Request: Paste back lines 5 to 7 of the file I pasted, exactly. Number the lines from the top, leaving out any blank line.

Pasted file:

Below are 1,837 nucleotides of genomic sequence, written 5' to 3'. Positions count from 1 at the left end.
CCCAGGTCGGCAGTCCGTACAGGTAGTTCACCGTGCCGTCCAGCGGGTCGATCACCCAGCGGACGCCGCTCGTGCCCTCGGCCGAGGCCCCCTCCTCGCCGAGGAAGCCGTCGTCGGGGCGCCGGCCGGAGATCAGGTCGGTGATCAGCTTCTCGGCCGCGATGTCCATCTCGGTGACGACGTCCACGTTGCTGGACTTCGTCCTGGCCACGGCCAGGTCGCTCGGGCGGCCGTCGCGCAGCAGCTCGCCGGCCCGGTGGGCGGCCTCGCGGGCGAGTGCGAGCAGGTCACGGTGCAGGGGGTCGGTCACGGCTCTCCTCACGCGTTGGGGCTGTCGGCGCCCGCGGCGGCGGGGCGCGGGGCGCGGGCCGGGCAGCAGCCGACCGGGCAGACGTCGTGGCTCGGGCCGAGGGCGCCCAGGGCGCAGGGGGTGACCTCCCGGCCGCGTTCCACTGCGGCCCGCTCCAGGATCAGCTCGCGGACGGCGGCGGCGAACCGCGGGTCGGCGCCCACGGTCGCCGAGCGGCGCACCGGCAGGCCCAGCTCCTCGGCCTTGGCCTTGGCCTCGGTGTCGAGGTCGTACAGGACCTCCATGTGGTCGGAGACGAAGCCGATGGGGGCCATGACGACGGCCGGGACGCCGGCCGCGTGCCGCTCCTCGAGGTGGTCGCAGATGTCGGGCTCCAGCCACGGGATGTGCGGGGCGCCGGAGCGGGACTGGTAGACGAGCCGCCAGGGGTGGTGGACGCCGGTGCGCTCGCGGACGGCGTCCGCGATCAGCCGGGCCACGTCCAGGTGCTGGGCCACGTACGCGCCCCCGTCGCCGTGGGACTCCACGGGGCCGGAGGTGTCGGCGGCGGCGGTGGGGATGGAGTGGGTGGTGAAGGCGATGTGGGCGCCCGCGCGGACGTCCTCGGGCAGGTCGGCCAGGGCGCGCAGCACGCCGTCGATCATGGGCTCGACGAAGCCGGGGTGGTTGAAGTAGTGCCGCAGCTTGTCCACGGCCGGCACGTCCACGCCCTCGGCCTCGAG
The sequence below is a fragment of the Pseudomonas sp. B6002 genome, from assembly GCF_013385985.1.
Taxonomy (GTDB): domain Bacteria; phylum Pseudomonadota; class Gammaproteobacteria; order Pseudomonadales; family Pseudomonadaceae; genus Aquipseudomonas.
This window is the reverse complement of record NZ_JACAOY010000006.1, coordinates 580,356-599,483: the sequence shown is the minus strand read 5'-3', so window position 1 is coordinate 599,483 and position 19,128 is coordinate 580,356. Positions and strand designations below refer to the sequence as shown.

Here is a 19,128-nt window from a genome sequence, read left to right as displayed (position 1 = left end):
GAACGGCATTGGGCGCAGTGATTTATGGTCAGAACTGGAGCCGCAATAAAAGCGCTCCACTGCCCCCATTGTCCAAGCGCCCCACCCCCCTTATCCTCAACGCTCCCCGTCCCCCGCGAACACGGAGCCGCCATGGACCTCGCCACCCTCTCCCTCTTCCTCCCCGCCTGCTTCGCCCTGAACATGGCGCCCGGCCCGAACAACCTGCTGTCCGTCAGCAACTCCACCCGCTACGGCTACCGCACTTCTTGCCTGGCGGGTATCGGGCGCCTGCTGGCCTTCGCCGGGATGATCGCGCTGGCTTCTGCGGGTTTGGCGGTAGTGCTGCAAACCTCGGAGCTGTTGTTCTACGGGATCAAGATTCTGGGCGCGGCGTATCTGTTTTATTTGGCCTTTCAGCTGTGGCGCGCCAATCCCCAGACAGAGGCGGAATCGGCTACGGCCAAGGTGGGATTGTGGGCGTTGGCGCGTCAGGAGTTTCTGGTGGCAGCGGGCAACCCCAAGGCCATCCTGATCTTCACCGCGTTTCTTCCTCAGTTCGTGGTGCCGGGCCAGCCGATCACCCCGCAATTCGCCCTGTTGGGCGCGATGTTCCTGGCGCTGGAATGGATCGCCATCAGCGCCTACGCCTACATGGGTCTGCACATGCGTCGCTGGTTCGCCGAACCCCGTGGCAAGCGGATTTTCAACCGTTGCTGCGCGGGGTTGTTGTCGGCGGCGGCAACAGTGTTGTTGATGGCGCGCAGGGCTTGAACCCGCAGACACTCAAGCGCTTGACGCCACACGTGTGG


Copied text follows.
This window is the reverse complement of record NZ_JACAOY010000006.1, coordinates 580,356-599,483: the sequence shown is the minus strand read 5'-3', so window position 1 is coordinate 599,483 and position 19,128 is coordinate 580,356. Positions and strand designations below refer to the sequence as shown.

Here is a 19,128-nt window from a genome sequence, read left to right as displayed (position 1 = left end):
GAACGGCATTGGGCGCAGTGATTTATGGTCAGAACTGGAGCCGCAATAAAAGCGCTCCACTGCCCCCATTGTCCAAGCGCCCCACCCCCCTTATCCTCAACGCTCCCCGTCCCCCGCGAACACGGAGCCGCCATGGACCTCGCCACCCTCTCCCTCTTCCTCCCCGCCTGCTTCGCCCTGAACATGGCGCCCGGCCCGAACAACCTGCTGTCCGTCAGCAACTCCACCCGCTACGGCTACCGCACTTCTTGCCTGGCGGGTATCGGGCGCCTGCTGGCCTTCGCCGGGATGATCGCGCTGGCTTCTGCGGGTTTGGCGGTAGTGCTGCAAACCTCGGAGCTGTTGTTCTACGGGATCAAGATTCTGGGCGCGGCGTATCTGTTTTATTTGGCCTTTCAGCTGTGGCGCGCCAATCCCCAGACAGAGGCGGAATCGGCTACGGCCAAGGTGGGATTGTGGGCGTTGGCGCGTCAGGAGTTTCTGGTGGCAGCGGGCAACCCCAAGGCCATCCTGATCTTCACCGCGTTTCTTCCTCAGTTCGTGGTGCCGGGCCAGCCGATCACCCCGCAATTCGCCCTGTTGGGCGCGATGTTCCTGGCGCTGGAATGGATCGCCATCAGCGCCTACGCCTACATGGGTCTGCACATGCGTCGCTGGTTCGCCGAACCCCGTGGCAAGCGGATTTTCAACCGTTGCTGCGCGGGGTTGTTGTCGGCGGCGGCAACAGTGTTGTTGATGGCGCGCAGGGCTTGAACCCGCAGACACTCAAGCGCTTGACGCCACACGTGTGG